Despite Retail’s Growing Emphasis on Experience, Most Customers Want to Be Left Alone While Shopping in Stores

Ever walk into a department store and immediately get approached by a sales associate? If the experience has left you feeling less inclined to make a purchase, turns out you’re not alone.

According to a new survey by retail consulting firm HRC Retail Advisory, a whopping 95 percent of consumers prefer to be left alone while shopping unless they require the help of a sales associate. Polling about 2,900 people across the U.S. and Canada, the study analyzed spending habits and preferences to determine that a majority of shoppers look to in-store technology for customer service — indicating that they’re increasingly abandoning the hands-on and personalized service traditionally associated with salespeople and instead relying on friends’ and family’s opinions through social media to help in their decision-making.

Based on the survey, about 85 percent of consumers would rather check prices at scanners than interact with a sales associate for product information. Meanwhile, 76 percent said apps that provide personal recommendations are important to their shopping experience. (Other elements that make the shopping experience more enjoyable for customers, according to the survey, include the ability to reserve products online and pick them up in store as well as receive promotional and sales information directly from their smartphones.)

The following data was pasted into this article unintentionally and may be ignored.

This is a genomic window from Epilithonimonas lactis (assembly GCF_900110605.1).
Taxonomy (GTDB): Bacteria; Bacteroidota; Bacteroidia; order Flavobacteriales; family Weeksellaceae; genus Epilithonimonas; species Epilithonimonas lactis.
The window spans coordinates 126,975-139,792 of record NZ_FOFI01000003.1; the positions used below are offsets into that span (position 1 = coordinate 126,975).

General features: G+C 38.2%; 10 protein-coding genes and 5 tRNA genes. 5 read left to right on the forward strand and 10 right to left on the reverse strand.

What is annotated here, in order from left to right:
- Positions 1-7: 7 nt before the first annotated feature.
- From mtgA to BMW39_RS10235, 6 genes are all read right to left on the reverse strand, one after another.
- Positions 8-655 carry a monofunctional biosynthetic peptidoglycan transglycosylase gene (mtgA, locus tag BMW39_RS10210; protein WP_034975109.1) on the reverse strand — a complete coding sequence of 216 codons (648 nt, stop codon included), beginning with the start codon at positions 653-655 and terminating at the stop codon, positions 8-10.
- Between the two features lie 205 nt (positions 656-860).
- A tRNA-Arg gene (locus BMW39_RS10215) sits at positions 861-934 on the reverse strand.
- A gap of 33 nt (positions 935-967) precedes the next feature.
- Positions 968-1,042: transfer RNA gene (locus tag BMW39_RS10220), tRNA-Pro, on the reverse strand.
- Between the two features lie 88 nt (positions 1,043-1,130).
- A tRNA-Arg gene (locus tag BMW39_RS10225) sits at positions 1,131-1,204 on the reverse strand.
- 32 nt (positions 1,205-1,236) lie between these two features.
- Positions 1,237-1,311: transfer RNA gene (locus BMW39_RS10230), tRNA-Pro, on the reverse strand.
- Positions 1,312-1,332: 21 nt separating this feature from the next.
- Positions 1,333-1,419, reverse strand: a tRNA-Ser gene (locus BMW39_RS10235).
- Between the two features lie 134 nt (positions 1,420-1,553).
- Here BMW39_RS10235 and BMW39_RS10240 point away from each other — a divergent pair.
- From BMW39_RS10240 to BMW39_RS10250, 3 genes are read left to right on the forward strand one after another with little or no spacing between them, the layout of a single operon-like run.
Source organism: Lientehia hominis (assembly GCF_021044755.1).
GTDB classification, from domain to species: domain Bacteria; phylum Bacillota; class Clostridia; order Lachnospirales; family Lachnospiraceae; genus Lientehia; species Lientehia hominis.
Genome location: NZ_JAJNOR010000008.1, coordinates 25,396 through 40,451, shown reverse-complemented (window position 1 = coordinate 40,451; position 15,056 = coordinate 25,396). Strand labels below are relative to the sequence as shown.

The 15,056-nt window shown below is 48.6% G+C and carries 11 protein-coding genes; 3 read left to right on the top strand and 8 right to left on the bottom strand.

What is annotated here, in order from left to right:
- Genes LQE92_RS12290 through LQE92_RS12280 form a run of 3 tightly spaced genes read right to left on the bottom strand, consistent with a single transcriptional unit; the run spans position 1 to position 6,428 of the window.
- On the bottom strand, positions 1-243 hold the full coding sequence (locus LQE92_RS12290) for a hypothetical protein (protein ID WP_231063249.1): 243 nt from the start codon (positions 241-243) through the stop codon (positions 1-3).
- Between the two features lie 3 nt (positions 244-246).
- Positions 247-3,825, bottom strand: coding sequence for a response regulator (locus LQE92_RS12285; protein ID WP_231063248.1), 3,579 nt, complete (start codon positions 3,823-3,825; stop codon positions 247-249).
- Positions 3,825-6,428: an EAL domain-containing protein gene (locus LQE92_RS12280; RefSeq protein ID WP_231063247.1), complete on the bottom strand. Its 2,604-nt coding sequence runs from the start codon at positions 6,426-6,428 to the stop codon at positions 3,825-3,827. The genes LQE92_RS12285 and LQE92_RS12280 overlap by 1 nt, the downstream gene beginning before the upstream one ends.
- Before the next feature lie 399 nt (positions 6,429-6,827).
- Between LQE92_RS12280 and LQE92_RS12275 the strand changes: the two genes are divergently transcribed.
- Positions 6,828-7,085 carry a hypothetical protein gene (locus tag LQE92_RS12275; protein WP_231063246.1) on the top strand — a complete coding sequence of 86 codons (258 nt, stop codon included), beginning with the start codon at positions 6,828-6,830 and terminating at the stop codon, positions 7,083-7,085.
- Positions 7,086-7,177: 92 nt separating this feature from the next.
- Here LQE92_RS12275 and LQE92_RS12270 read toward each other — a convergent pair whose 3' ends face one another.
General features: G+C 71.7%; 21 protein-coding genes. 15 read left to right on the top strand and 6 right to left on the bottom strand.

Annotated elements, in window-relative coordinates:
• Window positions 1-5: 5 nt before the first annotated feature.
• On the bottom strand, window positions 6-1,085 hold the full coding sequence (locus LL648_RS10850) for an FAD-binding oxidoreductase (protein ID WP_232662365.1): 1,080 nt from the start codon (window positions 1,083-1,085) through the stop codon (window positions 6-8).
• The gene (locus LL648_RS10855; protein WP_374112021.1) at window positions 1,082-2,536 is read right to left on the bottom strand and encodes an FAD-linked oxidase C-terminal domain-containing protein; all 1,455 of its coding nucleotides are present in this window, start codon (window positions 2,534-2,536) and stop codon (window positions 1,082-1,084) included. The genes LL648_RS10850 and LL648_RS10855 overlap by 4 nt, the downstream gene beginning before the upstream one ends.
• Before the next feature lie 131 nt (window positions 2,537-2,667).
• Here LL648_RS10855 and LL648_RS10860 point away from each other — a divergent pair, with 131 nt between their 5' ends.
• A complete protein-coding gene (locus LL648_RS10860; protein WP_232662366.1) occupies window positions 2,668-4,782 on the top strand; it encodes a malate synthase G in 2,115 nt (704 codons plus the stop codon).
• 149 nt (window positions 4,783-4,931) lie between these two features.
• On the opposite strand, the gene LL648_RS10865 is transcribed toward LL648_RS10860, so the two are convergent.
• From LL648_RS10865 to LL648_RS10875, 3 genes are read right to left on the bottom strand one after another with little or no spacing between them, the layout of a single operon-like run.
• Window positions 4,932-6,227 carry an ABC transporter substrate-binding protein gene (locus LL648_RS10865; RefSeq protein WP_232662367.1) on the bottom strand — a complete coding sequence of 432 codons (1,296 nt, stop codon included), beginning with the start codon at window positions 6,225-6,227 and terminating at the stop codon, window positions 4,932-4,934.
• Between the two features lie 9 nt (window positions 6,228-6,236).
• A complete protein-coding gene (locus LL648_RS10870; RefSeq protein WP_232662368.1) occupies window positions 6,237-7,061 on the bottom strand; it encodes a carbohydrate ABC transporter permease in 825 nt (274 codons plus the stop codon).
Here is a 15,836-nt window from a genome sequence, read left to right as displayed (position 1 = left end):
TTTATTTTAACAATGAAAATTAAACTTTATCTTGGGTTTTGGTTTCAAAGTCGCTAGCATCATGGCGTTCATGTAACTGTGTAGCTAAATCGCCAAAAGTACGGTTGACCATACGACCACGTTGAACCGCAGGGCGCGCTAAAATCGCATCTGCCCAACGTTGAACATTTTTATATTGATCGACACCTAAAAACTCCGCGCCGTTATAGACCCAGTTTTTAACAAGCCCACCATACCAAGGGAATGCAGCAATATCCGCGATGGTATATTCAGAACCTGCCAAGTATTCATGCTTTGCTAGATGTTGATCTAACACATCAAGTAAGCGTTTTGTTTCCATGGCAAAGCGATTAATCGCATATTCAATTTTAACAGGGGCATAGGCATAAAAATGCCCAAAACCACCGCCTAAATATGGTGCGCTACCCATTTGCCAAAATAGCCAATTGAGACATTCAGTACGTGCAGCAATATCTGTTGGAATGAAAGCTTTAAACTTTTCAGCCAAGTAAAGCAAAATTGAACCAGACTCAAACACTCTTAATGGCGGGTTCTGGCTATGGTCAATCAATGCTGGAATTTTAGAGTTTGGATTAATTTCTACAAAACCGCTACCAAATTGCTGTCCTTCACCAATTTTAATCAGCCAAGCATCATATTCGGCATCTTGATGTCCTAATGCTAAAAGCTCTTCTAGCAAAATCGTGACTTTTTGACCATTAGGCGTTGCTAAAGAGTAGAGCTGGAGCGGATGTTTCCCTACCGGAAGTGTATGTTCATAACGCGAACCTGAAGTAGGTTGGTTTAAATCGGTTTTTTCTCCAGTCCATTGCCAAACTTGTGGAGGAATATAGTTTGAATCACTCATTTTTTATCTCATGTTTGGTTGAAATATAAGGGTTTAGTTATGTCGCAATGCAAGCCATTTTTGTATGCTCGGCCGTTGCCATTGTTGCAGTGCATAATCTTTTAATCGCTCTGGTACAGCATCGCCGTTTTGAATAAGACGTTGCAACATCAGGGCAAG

However, not all is lost for companies that put a greater emphasis on a helping hand; the advisory firm also reported that 52 percent of respondents agree that a sales associate who personally assists them in selecting products is crucial when they shop for technology-related items.

“As consumers begin favoring in-store technology over sales associates while they shop, retailers must adapt to shopper expectations in the store environment,” HRC president Farla Efros said. “Identifying the right technologies and pairing it with the right in-store experience for shoppers of different generations will be critical to retailers’ long-term success. Those that curate and customize the store experience and services to suit shoppers’ needs will see the benefits.”

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